Indian banks' bad loan ratio may improve further by March 2023 - report

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A man walks behind the Reserve Bank of India (RBI) logo inside its headquarters in Mumbai, India, April 8, 2022. REUTERS/Francis Mascarenhas

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MUMBAI, June 30 (Reuters) - The proportion of Indian bank loans classified as "non performing" may shrink further from March's six-year low, helped by improved growth in lending, according to a report published by the Reserve Bank of India on Thursday.

The Financial Stability Report includes contributions from all financial sector regulators in the country and is published bi-annually by the RBI on its website.

Stress tests indicate that the gross non-performing asset (GNPA) ratio of all scheduled commercial banks "may improve from 5.9% in March 2022 to 5.3% by March 2023 under the baseline scenario, driven by higher expected bank credit growth and a declining trend in the stock of GNPAs, among other factors," the report said.

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Banks and non-banking institutions have sufficient capital buffers to withstand shocks and would be able to comply with minimum capital requirements even under extreme stress scenarios, according to the report.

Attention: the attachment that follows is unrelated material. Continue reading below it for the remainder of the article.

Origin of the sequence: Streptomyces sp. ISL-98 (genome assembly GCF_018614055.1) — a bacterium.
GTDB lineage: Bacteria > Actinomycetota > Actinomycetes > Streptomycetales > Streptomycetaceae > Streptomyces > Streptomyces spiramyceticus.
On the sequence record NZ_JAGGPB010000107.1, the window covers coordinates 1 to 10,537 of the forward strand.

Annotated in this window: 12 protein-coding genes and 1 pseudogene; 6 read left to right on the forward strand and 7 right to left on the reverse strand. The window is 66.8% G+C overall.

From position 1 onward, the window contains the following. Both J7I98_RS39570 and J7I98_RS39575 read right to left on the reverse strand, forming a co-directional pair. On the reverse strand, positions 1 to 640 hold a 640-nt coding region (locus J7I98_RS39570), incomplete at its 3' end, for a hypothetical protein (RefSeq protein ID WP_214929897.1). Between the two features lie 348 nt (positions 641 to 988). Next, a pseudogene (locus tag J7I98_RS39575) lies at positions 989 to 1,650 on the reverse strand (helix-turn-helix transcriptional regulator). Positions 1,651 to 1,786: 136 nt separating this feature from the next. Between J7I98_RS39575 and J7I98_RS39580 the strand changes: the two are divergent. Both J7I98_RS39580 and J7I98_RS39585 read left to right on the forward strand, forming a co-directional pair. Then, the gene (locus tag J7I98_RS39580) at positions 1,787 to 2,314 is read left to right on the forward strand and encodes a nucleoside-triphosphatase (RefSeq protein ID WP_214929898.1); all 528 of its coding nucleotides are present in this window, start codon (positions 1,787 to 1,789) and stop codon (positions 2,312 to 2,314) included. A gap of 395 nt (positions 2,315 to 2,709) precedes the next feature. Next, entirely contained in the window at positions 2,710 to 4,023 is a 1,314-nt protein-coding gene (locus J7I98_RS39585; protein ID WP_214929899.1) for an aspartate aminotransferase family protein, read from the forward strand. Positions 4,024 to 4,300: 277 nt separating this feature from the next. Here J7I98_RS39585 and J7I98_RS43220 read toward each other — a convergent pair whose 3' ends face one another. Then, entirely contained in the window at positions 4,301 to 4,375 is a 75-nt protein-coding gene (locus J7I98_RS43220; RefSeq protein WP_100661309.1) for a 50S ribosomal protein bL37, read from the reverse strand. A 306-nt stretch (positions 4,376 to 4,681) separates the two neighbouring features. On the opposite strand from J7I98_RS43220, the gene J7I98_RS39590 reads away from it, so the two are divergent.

"The financial system is well-capitalised and returning to profitability," Governor Shaktikanta Das said in the foreword.

The central bank again highlighted the risks associated with big technology companies with the rise of fintech.

"BigTech firms and financial institutions could lead to concentration and contagion risks and issues relating to potential anti-competitive behaviour," the report stated.

The RBI also underscored the need for a drastic approach by national authorities as the threat from the crypto ecosystem increases.

Overall, the financial stability risks to the Indian economy are skewed towards global spillovers and geopolitical tensions, Das wrote.

"Nevertheless, the Indian financial system exhibits underlying robustness and resilience to withstand these shocks," he added.

The report said high inflationary pressures, external spillovers and geopolitical risks warrant careful handling and close monitoring.

India's retail inflation eased marginally in May after touching an eight-year high of 7.79% in April, but remained above the central bank's tolerance band for a fifth month in a row. read more

"The innate strength and resilience of our macro fundamentals is catalysing a steady recovery," Das said.

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Editing by Raissa Kasolowsky and Jan Harvey

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